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When visitors to The New York Times website began falling victim to a fake anti-virus ad that attempted to install malware on readers' computers, some, myself included, suspected that the ad was probably being served through an ad network.
According to The Times, about half of the ads that are served on its website come from ad networks and they are an obvious target for scammers looking to distribute rogue ads that deliver malware.
But as it turns out, the rogue ad that was wreaking havoc with some Times readers was actually sold by The New York Times itself.
As Ashlee Vance of The Times details in an article on the matter, a scammer masquerading as VoIP company Vonage purchased ad inventory from The Times. Since The Times has sold ads to Vonage in the past, it allowed the scammer to serve up the ads from a third party ad server that had not been vetted. For a while, real Vonage ads were displayed but as early as late Friday the scammer switched the ads on the third party ad server to spread a rogue ad promoting fake anti-virus software.
While malware posing as anti-virus software and rogue ads are nothing new, the attack against New York Times readers is notable. It affected enough people to attract attention and the scammers were brazen enough to actually purchase advertising directly from The Times itself despite, as Vance points out, the inherent risks involved.
The incident highlights several things:
- The increasingly sophisticated nature of online crime. It's a safe bet that the scammers who targeted The Times are not amateurs. That online criminals would buy advertising from a brand publisher and serve legitimate ads for some time hints at the lengths scammers will go to hook more victims. The reason is obvious: cybercrime is big business.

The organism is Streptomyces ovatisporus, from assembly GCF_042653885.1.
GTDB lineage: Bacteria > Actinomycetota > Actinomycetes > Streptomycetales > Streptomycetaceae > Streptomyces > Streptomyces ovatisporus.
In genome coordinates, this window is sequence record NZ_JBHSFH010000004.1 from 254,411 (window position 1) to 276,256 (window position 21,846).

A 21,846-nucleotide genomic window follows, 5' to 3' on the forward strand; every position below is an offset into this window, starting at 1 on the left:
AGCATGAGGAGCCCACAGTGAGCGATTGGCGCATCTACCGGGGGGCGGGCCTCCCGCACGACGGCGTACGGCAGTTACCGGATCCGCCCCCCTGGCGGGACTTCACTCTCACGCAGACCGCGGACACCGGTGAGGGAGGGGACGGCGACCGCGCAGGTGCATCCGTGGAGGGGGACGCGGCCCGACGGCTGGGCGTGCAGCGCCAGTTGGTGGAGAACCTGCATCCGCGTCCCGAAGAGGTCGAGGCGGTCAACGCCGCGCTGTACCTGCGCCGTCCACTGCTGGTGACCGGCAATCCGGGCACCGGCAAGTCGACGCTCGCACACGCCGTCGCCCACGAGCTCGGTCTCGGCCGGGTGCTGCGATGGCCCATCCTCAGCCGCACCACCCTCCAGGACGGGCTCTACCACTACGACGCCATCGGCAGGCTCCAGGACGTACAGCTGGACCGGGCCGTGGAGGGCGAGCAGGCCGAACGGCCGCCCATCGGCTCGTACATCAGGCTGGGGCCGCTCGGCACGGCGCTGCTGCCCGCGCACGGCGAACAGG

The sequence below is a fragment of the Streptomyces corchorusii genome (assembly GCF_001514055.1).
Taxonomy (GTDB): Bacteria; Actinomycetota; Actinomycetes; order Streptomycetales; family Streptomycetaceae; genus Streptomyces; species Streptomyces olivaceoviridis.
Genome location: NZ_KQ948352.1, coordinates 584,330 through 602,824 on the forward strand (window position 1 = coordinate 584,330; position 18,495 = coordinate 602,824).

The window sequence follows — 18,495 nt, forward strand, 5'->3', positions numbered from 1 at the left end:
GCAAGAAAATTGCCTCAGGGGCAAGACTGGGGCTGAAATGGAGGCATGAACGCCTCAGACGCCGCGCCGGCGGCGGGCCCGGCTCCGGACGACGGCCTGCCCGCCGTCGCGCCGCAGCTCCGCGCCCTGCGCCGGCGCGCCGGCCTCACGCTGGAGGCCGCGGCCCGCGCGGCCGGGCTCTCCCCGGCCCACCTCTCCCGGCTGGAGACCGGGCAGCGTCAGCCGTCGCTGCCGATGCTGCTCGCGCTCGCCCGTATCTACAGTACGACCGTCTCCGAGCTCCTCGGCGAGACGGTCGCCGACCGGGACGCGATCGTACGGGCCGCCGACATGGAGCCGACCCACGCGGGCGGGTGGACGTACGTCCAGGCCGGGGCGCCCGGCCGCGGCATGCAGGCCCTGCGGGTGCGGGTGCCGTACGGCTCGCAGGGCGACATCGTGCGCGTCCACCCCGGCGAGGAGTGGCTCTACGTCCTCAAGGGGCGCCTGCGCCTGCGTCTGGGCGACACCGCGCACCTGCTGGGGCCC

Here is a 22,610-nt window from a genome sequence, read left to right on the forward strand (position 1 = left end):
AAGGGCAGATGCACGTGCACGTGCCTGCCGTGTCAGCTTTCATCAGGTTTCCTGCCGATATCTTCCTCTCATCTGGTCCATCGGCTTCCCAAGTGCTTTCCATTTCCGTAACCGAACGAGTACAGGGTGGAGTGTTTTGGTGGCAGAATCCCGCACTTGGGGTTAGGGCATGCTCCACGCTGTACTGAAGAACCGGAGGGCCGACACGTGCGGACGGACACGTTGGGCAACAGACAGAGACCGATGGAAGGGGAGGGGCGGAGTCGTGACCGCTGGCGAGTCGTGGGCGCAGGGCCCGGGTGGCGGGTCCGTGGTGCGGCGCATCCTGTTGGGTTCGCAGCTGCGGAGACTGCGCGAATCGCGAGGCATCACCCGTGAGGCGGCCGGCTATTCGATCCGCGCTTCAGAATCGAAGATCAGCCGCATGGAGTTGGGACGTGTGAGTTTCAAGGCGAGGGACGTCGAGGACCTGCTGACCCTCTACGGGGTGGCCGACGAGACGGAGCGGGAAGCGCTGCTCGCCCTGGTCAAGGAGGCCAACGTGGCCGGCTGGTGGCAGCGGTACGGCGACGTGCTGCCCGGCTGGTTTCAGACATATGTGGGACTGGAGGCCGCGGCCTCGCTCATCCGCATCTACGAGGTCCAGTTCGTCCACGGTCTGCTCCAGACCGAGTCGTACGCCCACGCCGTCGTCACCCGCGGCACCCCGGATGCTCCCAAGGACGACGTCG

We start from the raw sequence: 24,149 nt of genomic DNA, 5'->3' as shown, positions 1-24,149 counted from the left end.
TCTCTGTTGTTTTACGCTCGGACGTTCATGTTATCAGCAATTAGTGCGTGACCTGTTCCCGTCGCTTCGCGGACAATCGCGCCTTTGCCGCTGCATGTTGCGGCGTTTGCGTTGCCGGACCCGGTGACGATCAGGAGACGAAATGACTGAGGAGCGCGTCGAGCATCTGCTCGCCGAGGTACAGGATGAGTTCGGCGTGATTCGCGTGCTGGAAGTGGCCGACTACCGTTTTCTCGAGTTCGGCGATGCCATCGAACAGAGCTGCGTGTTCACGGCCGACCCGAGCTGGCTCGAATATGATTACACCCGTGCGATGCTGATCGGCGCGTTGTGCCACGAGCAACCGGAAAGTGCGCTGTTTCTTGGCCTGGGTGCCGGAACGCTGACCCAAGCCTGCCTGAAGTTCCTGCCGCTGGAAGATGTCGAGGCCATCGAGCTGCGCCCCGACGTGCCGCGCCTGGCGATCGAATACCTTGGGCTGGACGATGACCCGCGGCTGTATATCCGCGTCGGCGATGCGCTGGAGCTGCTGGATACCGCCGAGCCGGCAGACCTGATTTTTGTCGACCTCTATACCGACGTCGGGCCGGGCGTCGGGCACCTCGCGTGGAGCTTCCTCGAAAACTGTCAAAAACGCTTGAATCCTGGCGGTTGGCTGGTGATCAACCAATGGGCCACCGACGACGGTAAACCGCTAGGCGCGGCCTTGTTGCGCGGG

- The difficulty publishers have in protecting themselves and their users. It's apparent from Vance's description of the events that transpired this weekend that publishers are extremely vulnerable in part because selling and displaying advertising is fairly complex and often involves many parties. Tracking down a rogue ad and identifying where it is being served from seems easy at first. But when you have direct relationships with potentially hundreds of advertisers at any given time and then have relationships with multiple ad networks that are serving ads for potentially hundreds or thousands of campaigns, it's no surprise that tracking down the source of this attack was so difficult.
So what are publishers to do?
To start, the best offense is always a good defense. Vetting ad buys and where ads are being served from is a good idea. According to Times spokeswoman Diane McNulty, the company "will not allow any advertiser to use unfamiliar third-party vendors" going forward.
And while The Times wasn't the victim of a rogue ad from an ad network, ad networks need to be evaluated carefully:
- Less may be more. In my opinion, many publishers use too many ad networks and I'm not sure it's usually necessary. From a security standpoint, the chances of something bad happening increase as you add more third party code to your site and this includes ad network code.
- Due diligence is required. Most ad networks rely on other networks to fill inventory they can't move. You can see where this leads when it comes to the possibility of rogue ads finding their way onto a site. That's why it's so important for publishers to understand how their ad networks operate and who they work with. With this information, better decisions can be made (for instance many ad networks let you serve your own defaults if you choose and this may be a better option that being paid pennies for remnant ads).
The internet isn't a safe place. From your WordPress installation to the ads you serve, scammers are looking for ways to piggyback on your audience to do their dirty work and you can't let your guard down if you hope to repel them.
Photo credit: CarbonNYC via Flickr.